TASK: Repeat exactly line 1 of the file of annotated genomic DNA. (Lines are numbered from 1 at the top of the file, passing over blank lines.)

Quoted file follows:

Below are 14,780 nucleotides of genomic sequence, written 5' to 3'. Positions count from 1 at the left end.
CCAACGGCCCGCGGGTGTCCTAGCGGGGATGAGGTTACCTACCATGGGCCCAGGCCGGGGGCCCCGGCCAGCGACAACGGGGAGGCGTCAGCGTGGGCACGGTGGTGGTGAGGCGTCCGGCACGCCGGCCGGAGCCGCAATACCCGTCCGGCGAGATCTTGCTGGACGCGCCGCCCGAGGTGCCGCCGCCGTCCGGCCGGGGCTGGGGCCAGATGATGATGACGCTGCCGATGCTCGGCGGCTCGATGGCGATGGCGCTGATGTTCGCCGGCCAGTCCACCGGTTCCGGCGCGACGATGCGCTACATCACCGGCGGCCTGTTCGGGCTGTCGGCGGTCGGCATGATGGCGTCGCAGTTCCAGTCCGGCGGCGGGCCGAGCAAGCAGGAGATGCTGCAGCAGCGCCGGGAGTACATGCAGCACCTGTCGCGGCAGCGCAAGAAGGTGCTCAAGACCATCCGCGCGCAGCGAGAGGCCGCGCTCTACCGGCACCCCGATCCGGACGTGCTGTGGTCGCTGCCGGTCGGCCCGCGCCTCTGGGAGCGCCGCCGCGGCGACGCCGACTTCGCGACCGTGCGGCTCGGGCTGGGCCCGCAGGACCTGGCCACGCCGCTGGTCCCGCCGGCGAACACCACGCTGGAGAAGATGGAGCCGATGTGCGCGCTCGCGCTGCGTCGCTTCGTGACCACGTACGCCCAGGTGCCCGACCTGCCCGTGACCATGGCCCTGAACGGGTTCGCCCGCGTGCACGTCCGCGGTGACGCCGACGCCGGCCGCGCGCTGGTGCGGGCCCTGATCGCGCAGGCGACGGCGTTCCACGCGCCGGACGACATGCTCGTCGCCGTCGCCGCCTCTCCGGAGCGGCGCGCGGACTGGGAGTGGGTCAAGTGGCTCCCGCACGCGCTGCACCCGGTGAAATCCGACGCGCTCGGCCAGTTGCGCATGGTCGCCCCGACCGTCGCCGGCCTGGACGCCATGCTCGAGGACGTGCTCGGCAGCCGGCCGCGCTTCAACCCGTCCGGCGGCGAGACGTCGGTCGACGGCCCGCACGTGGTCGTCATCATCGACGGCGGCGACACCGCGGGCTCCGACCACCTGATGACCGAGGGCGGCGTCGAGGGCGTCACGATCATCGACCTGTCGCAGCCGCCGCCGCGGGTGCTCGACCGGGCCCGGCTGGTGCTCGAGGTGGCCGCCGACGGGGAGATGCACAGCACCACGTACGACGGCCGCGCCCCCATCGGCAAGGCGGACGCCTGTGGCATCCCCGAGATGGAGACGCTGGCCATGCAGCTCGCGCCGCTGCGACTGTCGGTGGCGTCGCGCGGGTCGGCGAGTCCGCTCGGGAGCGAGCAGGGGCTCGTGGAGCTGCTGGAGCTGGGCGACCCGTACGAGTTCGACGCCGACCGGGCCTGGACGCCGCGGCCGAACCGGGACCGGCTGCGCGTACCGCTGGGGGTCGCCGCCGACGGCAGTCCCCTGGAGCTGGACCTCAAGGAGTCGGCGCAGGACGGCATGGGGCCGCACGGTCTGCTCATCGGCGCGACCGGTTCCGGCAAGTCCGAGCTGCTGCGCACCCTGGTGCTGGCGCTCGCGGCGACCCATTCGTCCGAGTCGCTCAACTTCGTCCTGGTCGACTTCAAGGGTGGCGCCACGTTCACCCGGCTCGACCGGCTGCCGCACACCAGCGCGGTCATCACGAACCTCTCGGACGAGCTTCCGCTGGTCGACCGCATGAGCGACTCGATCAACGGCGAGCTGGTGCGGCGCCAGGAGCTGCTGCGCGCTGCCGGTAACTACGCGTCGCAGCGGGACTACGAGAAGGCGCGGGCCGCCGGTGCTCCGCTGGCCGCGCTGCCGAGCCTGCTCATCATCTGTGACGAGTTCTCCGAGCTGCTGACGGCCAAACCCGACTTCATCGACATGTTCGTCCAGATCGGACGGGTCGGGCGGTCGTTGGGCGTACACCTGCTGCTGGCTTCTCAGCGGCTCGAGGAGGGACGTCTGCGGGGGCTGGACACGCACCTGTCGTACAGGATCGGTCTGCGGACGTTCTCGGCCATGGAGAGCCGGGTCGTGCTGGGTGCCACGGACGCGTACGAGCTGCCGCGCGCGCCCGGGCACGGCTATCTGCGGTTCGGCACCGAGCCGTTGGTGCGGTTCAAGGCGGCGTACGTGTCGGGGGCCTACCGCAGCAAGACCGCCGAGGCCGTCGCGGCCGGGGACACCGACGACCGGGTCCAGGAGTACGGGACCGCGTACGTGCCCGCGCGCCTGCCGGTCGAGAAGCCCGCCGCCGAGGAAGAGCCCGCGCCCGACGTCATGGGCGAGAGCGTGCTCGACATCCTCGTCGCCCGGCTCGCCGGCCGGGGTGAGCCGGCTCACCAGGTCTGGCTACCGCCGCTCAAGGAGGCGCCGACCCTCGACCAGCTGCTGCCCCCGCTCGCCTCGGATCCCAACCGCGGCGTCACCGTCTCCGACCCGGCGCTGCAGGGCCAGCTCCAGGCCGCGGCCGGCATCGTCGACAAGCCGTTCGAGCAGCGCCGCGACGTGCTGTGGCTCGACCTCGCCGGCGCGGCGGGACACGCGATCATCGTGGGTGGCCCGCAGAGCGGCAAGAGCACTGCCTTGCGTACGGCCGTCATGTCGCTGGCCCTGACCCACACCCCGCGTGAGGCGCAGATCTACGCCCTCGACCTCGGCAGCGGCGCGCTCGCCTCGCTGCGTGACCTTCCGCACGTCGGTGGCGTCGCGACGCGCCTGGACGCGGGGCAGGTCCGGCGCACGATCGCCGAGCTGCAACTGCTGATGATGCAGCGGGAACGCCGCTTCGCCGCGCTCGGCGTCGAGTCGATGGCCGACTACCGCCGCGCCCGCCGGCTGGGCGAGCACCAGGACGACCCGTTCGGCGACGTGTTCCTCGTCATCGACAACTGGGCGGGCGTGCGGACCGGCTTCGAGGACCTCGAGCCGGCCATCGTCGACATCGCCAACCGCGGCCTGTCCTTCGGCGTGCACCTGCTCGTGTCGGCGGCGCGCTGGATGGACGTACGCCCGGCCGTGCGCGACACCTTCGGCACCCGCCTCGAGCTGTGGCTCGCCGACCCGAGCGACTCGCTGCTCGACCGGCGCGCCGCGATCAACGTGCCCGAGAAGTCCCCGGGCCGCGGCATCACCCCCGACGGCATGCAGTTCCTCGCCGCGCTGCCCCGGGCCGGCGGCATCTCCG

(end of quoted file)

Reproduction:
Below are 14,780 nucleotides of genomic sequence, written 5' to 3'. Positions count from 1 at the left end.